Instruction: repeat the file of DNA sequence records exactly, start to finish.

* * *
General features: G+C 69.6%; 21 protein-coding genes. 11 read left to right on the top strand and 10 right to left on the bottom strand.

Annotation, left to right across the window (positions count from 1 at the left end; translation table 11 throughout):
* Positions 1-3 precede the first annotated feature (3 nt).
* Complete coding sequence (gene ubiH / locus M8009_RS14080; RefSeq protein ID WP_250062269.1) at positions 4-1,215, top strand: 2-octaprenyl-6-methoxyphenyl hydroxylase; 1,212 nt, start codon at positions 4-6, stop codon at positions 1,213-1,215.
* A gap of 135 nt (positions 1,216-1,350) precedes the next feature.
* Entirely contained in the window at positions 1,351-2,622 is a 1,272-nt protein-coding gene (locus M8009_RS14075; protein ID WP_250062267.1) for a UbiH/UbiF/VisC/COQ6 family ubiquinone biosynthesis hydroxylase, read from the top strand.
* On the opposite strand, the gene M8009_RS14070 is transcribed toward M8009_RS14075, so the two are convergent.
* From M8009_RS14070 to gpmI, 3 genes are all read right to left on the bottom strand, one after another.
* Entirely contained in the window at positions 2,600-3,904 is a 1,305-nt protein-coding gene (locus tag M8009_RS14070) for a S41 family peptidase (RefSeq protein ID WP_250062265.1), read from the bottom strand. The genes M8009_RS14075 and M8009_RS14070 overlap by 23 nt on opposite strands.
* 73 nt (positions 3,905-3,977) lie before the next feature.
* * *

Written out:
General features: G+C 69.6%; 21 protein-coding genes. 11 read left to right on the top strand and 10 right to left on the bottom strand.

Annotation, left to right across the window (positions count from 1 at the left end; translation table 11 throughout):
* Positions 1-3 precede the first annotated feature (3 nt).
* Complete coding sequence (gene ubiH / locus M8009_RS14080; RefSeq protein ID WP_250062269.1) at positions 4-1,215, top strand: 2-octaprenyl-6-methoxyphenyl hydroxylase; 1,212 nt, start codon at positions 4-6, stop codon at positions 1,213-1,215.
* A gap of 135 nt (positions 1,216-1,350) precedes the next feature.
* Entirely contained in the window at positions 1,351-2,622 is a 1,272-nt protein-coding gene (locus M8009_RS14075; protein ID WP_250062267.1) for a UbiH/UbiF/VisC/COQ6 family ubiquinone biosynthesis hydroxylase, read from the top strand.
* On the opposite strand, the gene M8009_RS14070 is transcribed toward M8009_RS14075, so the two are convergent.
* From M8009_RS14070 to gpmI, 3 genes are all read right to left on the bottom strand, one after another.
* Entirely contained in the window at positions 2,600-3,904 is a 1,305-nt protein-coding gene (locus tag M8009_RS14070) for a S41 family peptidase (RefSeq protein ID WP_250062265.1), read from the bottom strand. The genes M8009_RS14075 and M8009_RS14070 overlap by 23 nt on opposite strands.
* 73 nt (positions 3,905-3,977) lie before the next feature.